Plan does not include: disability income protection coverage; workers' compensation insurance coverage; hospital confinement indemnity coverage or other fixed indemnity coverage; specified disease coverage; supplemental benefit coverage; accident only coverage; specified accident coverage; school accident-type coverages that cover students for accidents only, including athletic injuries, either on a "24-hour" or a "to and from school" basis; benefits provided in long-term care insurance contracts for non-medical services, for example, personal care, adult day care, homemaker services, assistance with activities of daily living, respite care, and custodial care or for contracts that pay a fixed daily benefit without regard to expenses incurred or the receipt of services; Medicare supplement policies; a state plan under Medicaid; a governmental plan that, by law, provides benefits that are in excess of those of any private insurance plan; or other nongovernmental plan; or an individual accident and health insurance policy that is designed to fully integrate with other policies through a variable deductible.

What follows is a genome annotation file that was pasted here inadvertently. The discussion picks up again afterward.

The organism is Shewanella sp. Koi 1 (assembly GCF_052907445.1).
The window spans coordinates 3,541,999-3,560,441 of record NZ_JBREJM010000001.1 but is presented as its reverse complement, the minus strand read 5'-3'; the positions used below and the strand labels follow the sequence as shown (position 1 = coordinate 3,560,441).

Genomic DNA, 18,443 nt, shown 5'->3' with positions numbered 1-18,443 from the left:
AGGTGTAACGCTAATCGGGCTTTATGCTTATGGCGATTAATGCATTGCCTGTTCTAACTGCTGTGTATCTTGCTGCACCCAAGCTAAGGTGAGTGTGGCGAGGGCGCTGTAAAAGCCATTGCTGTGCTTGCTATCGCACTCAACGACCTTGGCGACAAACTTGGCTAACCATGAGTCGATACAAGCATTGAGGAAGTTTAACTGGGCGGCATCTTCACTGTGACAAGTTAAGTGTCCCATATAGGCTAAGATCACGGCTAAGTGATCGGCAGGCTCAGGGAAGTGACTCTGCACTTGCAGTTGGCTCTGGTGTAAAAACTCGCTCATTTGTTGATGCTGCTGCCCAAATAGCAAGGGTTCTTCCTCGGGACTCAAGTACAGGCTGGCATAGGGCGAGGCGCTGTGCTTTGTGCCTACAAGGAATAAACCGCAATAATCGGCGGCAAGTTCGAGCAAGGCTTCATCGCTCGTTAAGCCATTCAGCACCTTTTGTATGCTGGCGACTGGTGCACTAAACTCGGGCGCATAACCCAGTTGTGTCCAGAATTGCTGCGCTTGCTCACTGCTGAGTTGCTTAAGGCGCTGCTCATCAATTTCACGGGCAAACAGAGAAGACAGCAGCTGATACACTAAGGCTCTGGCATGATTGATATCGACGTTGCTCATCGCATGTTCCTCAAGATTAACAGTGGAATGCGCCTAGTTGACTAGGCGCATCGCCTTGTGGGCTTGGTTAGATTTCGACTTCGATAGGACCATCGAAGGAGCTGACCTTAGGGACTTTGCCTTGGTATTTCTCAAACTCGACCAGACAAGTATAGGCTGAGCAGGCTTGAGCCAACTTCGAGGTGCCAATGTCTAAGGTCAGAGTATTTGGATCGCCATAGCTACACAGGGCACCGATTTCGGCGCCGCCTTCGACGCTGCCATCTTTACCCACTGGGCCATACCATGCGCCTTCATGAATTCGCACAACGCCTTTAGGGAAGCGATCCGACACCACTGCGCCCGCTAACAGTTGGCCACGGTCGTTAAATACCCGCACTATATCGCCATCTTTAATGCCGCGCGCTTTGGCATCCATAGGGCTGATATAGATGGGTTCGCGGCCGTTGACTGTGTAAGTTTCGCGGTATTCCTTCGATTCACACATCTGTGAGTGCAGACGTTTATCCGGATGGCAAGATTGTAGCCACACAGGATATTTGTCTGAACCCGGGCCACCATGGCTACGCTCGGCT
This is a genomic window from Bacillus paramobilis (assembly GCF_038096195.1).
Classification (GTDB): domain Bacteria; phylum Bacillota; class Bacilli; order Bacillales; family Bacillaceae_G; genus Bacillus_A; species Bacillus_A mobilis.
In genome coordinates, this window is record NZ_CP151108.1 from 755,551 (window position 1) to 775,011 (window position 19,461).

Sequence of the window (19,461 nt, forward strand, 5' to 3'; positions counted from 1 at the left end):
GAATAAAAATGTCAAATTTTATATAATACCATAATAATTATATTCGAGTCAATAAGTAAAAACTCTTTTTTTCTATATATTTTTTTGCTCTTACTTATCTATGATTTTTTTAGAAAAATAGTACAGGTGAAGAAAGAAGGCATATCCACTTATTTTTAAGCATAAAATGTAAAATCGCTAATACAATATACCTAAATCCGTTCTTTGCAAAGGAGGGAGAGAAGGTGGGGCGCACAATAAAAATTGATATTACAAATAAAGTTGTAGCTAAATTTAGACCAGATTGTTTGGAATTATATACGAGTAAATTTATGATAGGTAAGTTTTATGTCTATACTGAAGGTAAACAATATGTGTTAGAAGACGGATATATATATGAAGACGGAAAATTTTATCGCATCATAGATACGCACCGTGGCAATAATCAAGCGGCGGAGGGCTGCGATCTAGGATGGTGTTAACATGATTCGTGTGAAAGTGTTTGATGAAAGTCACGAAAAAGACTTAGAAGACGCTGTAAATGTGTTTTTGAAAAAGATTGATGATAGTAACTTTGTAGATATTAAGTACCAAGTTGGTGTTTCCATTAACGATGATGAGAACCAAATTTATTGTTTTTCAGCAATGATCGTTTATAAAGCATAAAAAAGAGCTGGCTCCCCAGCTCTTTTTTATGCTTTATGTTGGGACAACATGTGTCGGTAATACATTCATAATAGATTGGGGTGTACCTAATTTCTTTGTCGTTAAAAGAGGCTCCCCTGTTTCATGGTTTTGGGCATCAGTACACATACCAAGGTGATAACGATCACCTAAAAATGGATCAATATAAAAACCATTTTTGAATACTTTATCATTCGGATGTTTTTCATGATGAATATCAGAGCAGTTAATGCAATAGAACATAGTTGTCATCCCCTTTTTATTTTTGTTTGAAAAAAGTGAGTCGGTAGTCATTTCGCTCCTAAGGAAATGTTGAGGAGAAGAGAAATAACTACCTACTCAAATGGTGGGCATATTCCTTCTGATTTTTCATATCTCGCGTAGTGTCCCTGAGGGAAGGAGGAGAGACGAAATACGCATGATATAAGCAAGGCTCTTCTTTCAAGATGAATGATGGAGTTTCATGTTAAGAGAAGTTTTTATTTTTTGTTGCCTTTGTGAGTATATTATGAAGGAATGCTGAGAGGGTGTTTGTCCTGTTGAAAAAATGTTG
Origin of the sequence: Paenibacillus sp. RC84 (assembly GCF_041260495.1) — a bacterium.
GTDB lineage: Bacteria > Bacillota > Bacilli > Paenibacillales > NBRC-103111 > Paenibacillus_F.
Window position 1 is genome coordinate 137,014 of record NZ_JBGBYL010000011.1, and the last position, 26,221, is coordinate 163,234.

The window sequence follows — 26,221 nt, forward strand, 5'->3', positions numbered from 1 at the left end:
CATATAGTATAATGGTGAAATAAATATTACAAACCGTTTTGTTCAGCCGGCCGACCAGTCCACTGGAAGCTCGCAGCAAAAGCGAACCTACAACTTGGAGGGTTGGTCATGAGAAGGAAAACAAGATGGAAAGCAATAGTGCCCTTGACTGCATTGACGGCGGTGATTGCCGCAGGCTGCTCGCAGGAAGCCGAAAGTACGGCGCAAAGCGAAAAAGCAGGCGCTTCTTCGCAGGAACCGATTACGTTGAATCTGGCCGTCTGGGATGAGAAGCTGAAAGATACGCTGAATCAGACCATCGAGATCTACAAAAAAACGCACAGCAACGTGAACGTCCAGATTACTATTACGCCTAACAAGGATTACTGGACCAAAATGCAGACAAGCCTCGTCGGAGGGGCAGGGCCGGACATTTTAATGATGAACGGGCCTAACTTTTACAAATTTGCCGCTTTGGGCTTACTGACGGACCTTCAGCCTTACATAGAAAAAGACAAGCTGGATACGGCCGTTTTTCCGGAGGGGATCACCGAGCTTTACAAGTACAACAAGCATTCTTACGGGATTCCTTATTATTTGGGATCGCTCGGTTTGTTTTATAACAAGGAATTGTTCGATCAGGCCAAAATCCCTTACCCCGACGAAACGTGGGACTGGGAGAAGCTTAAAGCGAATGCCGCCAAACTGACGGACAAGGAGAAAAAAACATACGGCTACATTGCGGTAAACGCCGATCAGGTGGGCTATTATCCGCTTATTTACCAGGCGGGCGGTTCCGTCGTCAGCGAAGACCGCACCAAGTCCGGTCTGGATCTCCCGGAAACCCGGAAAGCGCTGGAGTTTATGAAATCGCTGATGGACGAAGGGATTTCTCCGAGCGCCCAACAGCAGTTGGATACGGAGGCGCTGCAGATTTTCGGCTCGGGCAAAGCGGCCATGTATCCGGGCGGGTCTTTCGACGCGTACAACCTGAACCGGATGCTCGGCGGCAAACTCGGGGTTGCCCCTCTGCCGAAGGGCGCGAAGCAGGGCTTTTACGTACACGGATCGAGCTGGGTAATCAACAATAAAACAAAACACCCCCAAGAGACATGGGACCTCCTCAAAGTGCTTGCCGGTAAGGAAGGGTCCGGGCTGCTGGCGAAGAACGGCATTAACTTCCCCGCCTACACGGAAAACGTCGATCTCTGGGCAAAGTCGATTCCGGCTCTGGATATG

Each contract for coverage under (a)(1) or (a)(2) is a separate plan. If a plan has two parts and COB rules apply only to one of the two, each of the parts is treated as a separate plan.
This Plan: means, in a COB provision, the part of the contract providing the health care benefits to which the COB provision applies and which may be reduced because of the benefits of other plans. Any other part of the contract providing health care benefits is separate from this plan. A contract may apply one COB provision to certain benefits, such as dental benefits, coordinating only with like benefits, and may apply other separate COB provisions to coordinate other benefits.
The order of benefit determination rules determine whether this plan is a primary plan or secondary plan when the person has health care coverage under more than one plan. When this plan is primary, it determines payment for its benefits first before those of any other plan without considering any other plan's benefits. When this plan is secondary, it determines its benefits after those of another plan and may reduce the benefits it pays so that all plan benefits equal 100 percent of the total allowable expense.
Order of Benefit Determination Rules: When a person is covered by two or more plans, the rules for determining the order of benefit payments are as follows:
- The primary plan pays or provides its benefits according to its terms of coverage and without regard to the benefits under any other plan.
- Except as provided in (c), a plan that does not contain a COB provision that is consistent with this policy is always primary unless the provisions of both plans state that the complying plan is primary.